Group Text

Whether it’s your friends from high school or college, a group from your workplace, moms and aunts in your life, or a group you found in a FB group full of women delivering around the same time as you, a group text can be a great way to keep going through the long nights of early postpartum. It is always comforting when someone else is up feeding the baby at 2am when you are. It can be helpful to have a group you trust to send pictures of questionable poopy diapers, cracked nipples, and no-sleep selfies.

Virtual Support for New Moms Who are Postpartum During Coronavirus

Virtual support means you can connect with others who are committed to postpartum women and families through the ease of the computer. Online support provides ways for you to learn with others and have guidance through your transitions.

Postpartum Together

Postpartum Together offers a variety of small groups for the transitions of motherhood. We help you prepare for life after baby and go through the changes. You can find coaching groups for things like The New Mom Crew, Back to Work After Maternity Leave, Healthy Body Image After Baby, Transitioning to Stay at Home Mom, Sex & Intimacy After Baby, and more!

RELATED: Baby Blues or Postpartum Depression?

Postpartum Body Restore

Fourth Trimester Restore is NOT about weight loss. It is about reconnecting with your core, pelvic floor, and whole body as you regain strength in a mindful and healthy way. Fourth Trimester Restore is an online group with opportunities for 1-on-1 coaching and access to a group page to talk about caring for your body after baby. Tell her CHELSEA sent you.

Lactation E-Consults

During this time, most lactation consultants are offering e-consults to help you with latch, pump fitting, nursing techniques, milk storage, and more. You can ask a local lactation consultant if e-consults are available or check out a resource such as Lactation Link to find an LC to work with.

RELATED: Amazon Pumping Must-Have List

Virtual Doula

Doulas have also become a service turned mostly virtual during this time. That’s Major is a collective of virtual doulas and with a quick quiz, you can be matched to the doula that most meets your preferences and needs. You can also contact a doula you know and trust and ask about their virtual service offerings.

The Birth Lounge

In the birth lounge you can get prepared for an empowered and evidence-based birth. Hehe, the birth lounge founder, is daily checking on COVID-19 updates to best prepare moms for birth. Inside the birth lounge, you can connect with other moms going through the same thing and hear from experts monthly. You can use POSTPARTUMTOGETHER at checkout.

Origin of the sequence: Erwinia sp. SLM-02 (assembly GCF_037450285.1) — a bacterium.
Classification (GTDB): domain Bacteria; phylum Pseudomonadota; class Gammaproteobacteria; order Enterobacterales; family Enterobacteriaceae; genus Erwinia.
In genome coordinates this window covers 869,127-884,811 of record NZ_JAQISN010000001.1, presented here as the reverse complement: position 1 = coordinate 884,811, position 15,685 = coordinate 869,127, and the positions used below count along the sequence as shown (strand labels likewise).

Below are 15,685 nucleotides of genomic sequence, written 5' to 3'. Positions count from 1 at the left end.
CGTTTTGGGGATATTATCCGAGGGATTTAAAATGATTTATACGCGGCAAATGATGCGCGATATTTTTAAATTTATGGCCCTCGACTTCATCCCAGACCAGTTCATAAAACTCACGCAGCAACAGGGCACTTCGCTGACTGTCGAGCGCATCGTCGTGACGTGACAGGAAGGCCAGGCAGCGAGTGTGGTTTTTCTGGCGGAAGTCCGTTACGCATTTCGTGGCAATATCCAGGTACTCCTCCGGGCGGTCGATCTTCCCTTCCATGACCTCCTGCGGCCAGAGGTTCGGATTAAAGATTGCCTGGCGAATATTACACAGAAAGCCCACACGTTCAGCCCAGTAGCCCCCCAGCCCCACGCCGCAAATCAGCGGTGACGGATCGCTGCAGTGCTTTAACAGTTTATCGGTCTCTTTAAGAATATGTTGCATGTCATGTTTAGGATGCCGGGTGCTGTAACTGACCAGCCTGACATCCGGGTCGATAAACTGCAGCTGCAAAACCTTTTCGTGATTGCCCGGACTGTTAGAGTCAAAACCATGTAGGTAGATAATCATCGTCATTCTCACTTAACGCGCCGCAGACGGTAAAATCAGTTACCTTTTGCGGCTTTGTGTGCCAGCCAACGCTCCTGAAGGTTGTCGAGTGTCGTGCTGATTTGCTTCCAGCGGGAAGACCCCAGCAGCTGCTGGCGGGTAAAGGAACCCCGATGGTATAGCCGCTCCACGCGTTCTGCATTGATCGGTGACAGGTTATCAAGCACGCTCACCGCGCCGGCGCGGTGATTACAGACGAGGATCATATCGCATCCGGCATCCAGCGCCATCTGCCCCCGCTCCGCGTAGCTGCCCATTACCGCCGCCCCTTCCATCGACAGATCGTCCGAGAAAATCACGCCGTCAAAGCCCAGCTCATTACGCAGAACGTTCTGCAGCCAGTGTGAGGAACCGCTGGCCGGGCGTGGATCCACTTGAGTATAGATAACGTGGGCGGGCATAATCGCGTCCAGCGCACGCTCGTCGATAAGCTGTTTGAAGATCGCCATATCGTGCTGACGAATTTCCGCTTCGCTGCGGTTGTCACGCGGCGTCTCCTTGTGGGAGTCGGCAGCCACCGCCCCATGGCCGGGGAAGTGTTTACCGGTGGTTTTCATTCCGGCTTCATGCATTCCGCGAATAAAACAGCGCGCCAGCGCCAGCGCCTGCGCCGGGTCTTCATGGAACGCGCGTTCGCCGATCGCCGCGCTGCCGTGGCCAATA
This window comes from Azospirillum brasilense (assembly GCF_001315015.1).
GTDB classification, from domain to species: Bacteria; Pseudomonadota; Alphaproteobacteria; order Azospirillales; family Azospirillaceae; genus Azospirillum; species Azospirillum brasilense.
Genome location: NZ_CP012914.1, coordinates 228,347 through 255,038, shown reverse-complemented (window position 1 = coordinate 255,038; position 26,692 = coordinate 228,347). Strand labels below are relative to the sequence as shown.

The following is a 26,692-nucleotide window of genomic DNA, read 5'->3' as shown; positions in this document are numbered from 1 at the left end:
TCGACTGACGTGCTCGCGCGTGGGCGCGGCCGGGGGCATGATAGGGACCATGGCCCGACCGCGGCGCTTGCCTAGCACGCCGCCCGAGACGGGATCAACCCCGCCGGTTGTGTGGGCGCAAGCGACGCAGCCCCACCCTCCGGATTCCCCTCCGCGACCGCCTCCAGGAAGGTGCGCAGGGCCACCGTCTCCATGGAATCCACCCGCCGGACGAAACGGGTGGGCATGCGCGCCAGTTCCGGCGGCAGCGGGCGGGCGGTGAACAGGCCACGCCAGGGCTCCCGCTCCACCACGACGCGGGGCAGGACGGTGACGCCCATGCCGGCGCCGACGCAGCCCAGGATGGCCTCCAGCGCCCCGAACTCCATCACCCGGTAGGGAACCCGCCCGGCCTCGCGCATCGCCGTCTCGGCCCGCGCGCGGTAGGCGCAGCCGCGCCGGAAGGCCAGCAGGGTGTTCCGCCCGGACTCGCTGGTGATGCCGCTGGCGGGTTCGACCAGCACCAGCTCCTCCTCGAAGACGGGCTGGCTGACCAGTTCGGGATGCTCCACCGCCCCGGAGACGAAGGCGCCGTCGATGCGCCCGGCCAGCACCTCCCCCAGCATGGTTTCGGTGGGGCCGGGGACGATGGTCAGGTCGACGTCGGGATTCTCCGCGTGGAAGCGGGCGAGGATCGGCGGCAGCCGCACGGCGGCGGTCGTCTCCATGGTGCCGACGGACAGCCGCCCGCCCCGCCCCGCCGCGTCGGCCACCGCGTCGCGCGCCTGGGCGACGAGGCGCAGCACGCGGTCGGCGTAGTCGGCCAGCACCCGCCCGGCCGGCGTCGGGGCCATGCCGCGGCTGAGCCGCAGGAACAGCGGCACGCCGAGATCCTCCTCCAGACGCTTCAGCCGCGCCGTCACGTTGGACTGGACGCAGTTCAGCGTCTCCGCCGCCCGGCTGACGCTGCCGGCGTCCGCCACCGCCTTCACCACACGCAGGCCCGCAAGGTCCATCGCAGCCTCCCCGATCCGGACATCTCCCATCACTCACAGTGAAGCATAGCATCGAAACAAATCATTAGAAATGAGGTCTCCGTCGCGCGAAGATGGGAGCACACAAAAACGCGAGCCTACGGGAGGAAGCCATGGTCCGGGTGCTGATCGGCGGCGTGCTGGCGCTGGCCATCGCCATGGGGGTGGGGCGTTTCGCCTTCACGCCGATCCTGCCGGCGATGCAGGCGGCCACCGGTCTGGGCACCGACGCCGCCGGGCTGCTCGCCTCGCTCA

You can do this. You can have a beautiful postpartum during Coronavirus.

Momma- I know postpartum during social distancing and COVID-19 is unlike anything we’ve experienced. It comes with unique challenges and yet I hope you find it comes with unique support opportunities and ways to celebrate the ease into a new way of life. My hope for you is that this time is filled with slowness and honor you might not have otherwise had and an ability to connect meaningfully with yourself, your family, and others who show up in this season.

If you’re a postpartum mom looking for a place to connect, be supported, and empowered, click here to see when the next Postpartum Together group starts.

motherhood, Postpartum

Baby Blues or Postpartum Depression? How to Figure Out What You Are Experiencing

How Long do The Baby Blues Last?

How do I know if my wife has depression or the baby blues

So you’ve recently had a baby and the emotions are setting in. Naturally, you’re feeling a lot of things and you might be wondering: “Am I experiencing the baby blues or postpartum depression?”Your life has changed drastically in a short amount of time and your body is also reacting. During pregnancy, your progesterone levels increase up to 200x their baseline levels and when you deliver your placenta, that progesterone is leaving the body causing a steep drop. Sounds a little bit like a roller coaster, right? So if you’re emotionally feeling like a roller coaster, this is probably why and you are not the only one.